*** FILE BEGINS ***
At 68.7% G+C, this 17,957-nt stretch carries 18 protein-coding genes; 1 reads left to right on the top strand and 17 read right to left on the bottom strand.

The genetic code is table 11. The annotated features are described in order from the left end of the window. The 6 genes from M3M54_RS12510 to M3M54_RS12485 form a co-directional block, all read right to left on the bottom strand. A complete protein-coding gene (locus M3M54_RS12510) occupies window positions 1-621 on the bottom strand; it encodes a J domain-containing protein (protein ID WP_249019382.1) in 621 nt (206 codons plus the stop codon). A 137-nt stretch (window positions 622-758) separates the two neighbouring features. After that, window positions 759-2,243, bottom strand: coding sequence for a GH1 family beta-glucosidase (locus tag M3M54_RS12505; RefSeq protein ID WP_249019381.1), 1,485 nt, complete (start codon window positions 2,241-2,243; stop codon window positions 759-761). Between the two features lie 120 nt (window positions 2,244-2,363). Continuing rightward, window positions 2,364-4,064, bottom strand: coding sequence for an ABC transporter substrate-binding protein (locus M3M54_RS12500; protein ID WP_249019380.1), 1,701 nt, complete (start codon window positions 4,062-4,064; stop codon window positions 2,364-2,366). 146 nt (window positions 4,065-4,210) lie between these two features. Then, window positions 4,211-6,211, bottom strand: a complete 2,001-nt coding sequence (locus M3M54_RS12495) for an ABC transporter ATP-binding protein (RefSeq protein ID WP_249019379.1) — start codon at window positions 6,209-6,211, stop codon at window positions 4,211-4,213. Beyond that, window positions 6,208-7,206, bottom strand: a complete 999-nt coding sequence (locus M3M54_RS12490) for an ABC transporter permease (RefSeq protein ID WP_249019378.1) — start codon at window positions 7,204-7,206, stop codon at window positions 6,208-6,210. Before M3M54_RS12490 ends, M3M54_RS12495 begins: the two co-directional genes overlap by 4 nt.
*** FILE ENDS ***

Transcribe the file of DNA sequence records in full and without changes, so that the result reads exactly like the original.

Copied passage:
At 68.7% G+C, this 17,957-nt stretch carries 18 protein-coding genes; 1 reads left to right on the top strand and 17 read right to left on the bottom strand.

The genetic code is table 11. The annotated features are described in order from the left end of the window. The 6 genes from M3M54_RS12510 to M3M54_RS12485 form a co-directional block, all read right to left on the bottom strand. A complete protein-coding gene (locus M3M54_RS12510) occupies window positions 1-621 on the bottom strand; it encodes a J domain-containing protein (protein ID WP_249019382.1) in 621 nt (206 codons plus the stop codon). A 137-nt stretch (window positions 622-758) separates the two neighbouring features. After that, window positions 759-2,243, bottom strand: coding sequence for a GH1 family beta-glucosidase (locus tag M3M54_RS12505; RefSeq protein ID WP_249019381.1), 1,485 nt, complete (start codon window positions 2,241-2,243; stop codon window positions 759-761). Between the two features lie 120 nt (window positions 2,244-2,363). Continuing rightward, window positions 2,364-4,064, bottom strand: coding sequence for an ABC transporter substrate-binding protein (locus M3M54_RS12500; protein ID WP_249019380.1), 1,701 nt, complete (start codon window positions 4,062-4,064; stop codon window positions 2,364-2,366). 146 nt (window positions 4,065-4,210) lie between these two features. Then, window positions 4,211-6,211, bottom strand: a complete 2,001-nt coding sequence (locus M3M54_RS12495) for an ABC transporter ATP-binding protein (RefSeq protein ID WP_249019379.1) — start codon at window positions 6,209-6,211, stop codon at window positions 4,211-4,213. Beyond that, window positions 6,208-7,206, bottom strand: a complete 999-nt coding sequence (locus M3M54_RS12490) for an ABC transporter permease (RefSeq protein ID WP_249019378.1) — start codon at window positions 7,204-7,206, stop codon at window positions 6,208-6,210. Before M3M54_RS12490 ends, M3M54_RS12495 begins: the two co-directional genes overlap by 4 nt.